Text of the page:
1.d4 d5 2.c4 e6 3.Nc3 Nf6 4.Nf3 c6 5.e3 Nbd7 6.Bd3 dxc4 7.Bxc4 b5 8.Be2 Bb7 9.e4 b4 10.e5 bxc3 11.exf6 cxb2 12.fxg7 bxa1=Q 13.gxh8=Q Qa5+ 14.Bd2 Qxd1+ 15.Bxd1 Qf5 16.O-O O-O-O 17.d5 Bd6 18.Qd4 c5 19.Qa4 Qxd5 20.Be2 Rg8 21.Rd1 Qe4 22.Qxe4 Bxe4 23.Ng5 Bd5 24.f3 f5 25.Nxh7 Be7 26.Ba6+ Kc7 27.Bf4+ Kd8 28.h4 Bxh4 29.g3 Bxg3 30.Bg5+ Kc7 31.Kg2 Bf4 0-1

 
After 13.gxh8=Q Qa5+ 14.Nd2, Black has three reasonable tries. Here are some minor ones just to lay some ground work.

 

Barshauskas-Kholmov
Latvian Ch., 1955
1.d4 d5 2.c4 e6 3.Nc3 Nf6 4.Nf3 c6 5.e3 Nbd7 6.Bd3 dxc4 7.Bxc4 b5 8.Be2 Bb7 9.e4 b4 10.e5 bxc3 11.exf6 cxb2 12.fxg7 bxa1=Q 13.gxh8=Q Qa5+ 14.Nd2 Q5xa2 15.O-O Ba6 (unclear – ECO) 16.Bxa6 Qxa6 17.Nb3 Qb1 18.Nc5 Qab5 19.Bh6 Qxd1 20.Rxd1 O-O-O 21.Nxd7 Bxh6 22.Qxh7 Qh5 23.Rb1 Kxd7 24.Rb7+ Kc8 25.Qb1 Bf4 26.g3 Rxd4 (with the idea of Rd1+) 0-1

 

Blackstock-Crouch
London, 1980
1.d4 d5 2.c4 e6 3.Nc3 Nf6 4.Nf3 c6 5.e3 Nbd7 6.Bd3 dxc4 7.Bxc4 b5 8.Be2 Bb7 9.e4 b4 10.e5 bxc3 11.exf6 cxb2 12.fxg7 bxa1=Q 13.gxh8=Q Qa5+ 14.Nd2 Qd5 15.O-O Qaxd4 16.Qxh7 Nf6 17.Qb1 Qb6 18.Bb2 Be7 19.Nc4 Qc7 20.Be5 Qcd7 21.Bxf6 Bxf6 22.Bf3 Qd4 23.Qa4 (+- ECO ; 23…Qf4!?)

 

Hansen-Muir
Aarus, 1990
1.d4 d5 2.c4 e6 3.Nc3 Nf6 4.Nf3 c6 5.e3 Nbd7 6.Bd3 dxc4 7.Bxc4 b5 8.Be2 Bb7 9.e4 b4 10.e5 bxc3 11.exf6 cxb2 12.fxg7 bxa1=Q 13.gxh8=Q Qa5+ 14.Nd2 Ba6 15.O-O Bxe2 16.Qxe2 Q5xa2 17.Qxh7 Qxd4 18.Qeh5 O-O-O 19.Q5xf7 Bc5 20.Qe4 Rf8 21.Qxd4 Bxd4 22.Qh7 Qd5 23.Nf3 Rxf3 24.gxf3 Ne5 25.Qg8+ Kb7 26.Qg7+ Kb6 27.Qg2 Nxf3+ 28.Kh1 a5 29.Be3 c5 30.Rb1+ Kc6 31.Rc1 a4 32.Bxd4 Nxd4 33.Qxd5+ exd5 34.h4 c4 35.h5 Nf5 36.Kg2 Kc5 37.Kf3 d4 38.Kf4 Nd6 39.h6 c3 40.h7 Nf7 41.Ra1 Kc4 0-1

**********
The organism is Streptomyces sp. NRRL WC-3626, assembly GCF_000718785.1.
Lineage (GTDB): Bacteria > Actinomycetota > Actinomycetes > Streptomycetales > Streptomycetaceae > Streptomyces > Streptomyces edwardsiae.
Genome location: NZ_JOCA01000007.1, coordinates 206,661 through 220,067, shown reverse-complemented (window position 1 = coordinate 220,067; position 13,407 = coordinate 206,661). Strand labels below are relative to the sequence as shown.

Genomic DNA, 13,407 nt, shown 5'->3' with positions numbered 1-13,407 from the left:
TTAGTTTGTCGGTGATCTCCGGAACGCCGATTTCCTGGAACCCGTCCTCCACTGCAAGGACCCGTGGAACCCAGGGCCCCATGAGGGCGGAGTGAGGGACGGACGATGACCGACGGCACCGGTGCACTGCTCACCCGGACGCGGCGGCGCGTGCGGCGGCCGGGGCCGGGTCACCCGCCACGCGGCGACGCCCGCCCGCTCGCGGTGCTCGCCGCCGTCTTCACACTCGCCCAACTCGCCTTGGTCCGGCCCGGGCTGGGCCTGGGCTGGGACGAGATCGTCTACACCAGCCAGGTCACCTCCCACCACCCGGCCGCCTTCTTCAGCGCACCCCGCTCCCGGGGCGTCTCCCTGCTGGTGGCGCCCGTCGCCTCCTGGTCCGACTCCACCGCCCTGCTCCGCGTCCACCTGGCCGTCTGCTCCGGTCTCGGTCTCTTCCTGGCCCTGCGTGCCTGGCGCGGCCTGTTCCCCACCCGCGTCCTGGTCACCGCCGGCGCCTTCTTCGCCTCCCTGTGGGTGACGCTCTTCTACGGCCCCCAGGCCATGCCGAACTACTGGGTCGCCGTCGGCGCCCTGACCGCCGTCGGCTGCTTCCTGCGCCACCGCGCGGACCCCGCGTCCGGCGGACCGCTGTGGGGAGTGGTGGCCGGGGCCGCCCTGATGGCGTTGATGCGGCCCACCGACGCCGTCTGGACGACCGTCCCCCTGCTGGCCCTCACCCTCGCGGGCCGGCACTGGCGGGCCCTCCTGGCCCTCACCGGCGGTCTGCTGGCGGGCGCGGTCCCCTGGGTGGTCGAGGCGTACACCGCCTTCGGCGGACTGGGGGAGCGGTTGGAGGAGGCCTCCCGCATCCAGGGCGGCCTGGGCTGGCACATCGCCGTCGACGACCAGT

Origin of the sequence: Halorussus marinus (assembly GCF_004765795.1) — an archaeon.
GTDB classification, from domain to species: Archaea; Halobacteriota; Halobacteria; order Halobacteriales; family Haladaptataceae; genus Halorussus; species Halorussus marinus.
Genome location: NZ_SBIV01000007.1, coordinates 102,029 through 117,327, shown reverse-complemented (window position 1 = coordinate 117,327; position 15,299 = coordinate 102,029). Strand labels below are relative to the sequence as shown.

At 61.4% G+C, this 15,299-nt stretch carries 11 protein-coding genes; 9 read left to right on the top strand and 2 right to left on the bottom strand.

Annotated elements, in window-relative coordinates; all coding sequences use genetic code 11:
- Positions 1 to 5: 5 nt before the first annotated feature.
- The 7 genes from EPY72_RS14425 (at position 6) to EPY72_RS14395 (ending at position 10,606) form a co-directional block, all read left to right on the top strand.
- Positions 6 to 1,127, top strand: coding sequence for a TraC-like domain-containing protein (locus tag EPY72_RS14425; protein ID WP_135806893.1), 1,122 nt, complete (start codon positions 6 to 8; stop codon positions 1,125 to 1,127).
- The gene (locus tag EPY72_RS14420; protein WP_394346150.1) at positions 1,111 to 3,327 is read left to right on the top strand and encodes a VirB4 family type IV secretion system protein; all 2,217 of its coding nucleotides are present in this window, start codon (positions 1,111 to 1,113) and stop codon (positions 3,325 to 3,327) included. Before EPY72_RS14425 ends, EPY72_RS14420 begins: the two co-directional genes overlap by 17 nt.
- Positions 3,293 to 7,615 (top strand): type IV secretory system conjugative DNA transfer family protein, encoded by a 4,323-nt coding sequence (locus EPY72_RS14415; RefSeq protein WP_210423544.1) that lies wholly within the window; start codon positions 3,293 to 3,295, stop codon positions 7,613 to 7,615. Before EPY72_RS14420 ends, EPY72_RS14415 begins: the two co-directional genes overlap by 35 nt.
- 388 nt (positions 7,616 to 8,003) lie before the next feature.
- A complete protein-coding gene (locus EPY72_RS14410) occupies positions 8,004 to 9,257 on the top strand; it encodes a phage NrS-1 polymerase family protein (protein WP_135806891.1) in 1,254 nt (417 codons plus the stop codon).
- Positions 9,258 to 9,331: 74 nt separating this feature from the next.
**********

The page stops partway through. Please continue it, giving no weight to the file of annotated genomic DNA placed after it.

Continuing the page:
Sadler-Neverov
Hastings, 1991
1.d4 d5 2.c4 e6 3.Nc3 Nf6 4.Nf3 c6 5.e3 Nbd7 6.Bd3 dxc4 7.Bxc4 b5 8.Be2 Bb7 9.e4 b4 10.e5 bxc3 11.exf6 cxb2 12.fxg7 bxa1=Q 13.gxh8=Q Qa5+ 14.Nd2 O-O-O 15.O-O Qf5 16.Qb3 Nc5 17.Qb4 Nd7 18.Qb3 1-0

 

Now for the main lines.

 

Black’s main choices here;

 

(1) 13.gxh8=Q Qa5+ 14.Nd2 Q5c3

 

(2) 13.gxh8=Q Qa5+ 14.Nd2 c5 15.O-O Qxd4

 

The next two originate from 14.Nd2 Qf5, one with 15.O-O O-O-O 16.Qb3, the other without all these moves.

 

(3) 13.gxh8=Q Qa5+ 14.Nd2 Qf5

 

(4) 13.gxh8=Q Qa5+ 14.Nd2 Qf5 15.O-O O-O-O 16.Qb3

 
~~~~~~~~~~~~~~~~~~~~~~~~~~~~~

 
(1) 13.gxh8=Q Qa5+ 14.Nd2 Q5c3

 

Lazarev-Goldstein
USSR Ch., 1962
1.d4 d5 2.c4 e6 3.Nc3 Nf6 4.Nf3 c6 5.e3 Nbd7 6.Bd3 dxc4 7.Bxc4 b5 8.Be2 Bb7 9.e4 b4 10.e5 bxc3 11.exf6 cxb2 12.fxg7 bxa1=Q 13.gxh8=Q Qa5+ 14.Nd2 Q5c3 15.O-O Qxd4 16.Qxh7 Qxa2 17.Bc4 Qa5 18.Bxe6 O-O-O 19.Qxf7 Qg7 20.Qxg7 Bxg7 21.Nc4 Qc7 22.Qg4 Be5 23.Bxd7+ Rxd7 24.Qg8+ Rd8 25.Qe6+ 1-0

 

Bikov-Filipenko
Moscow, 1983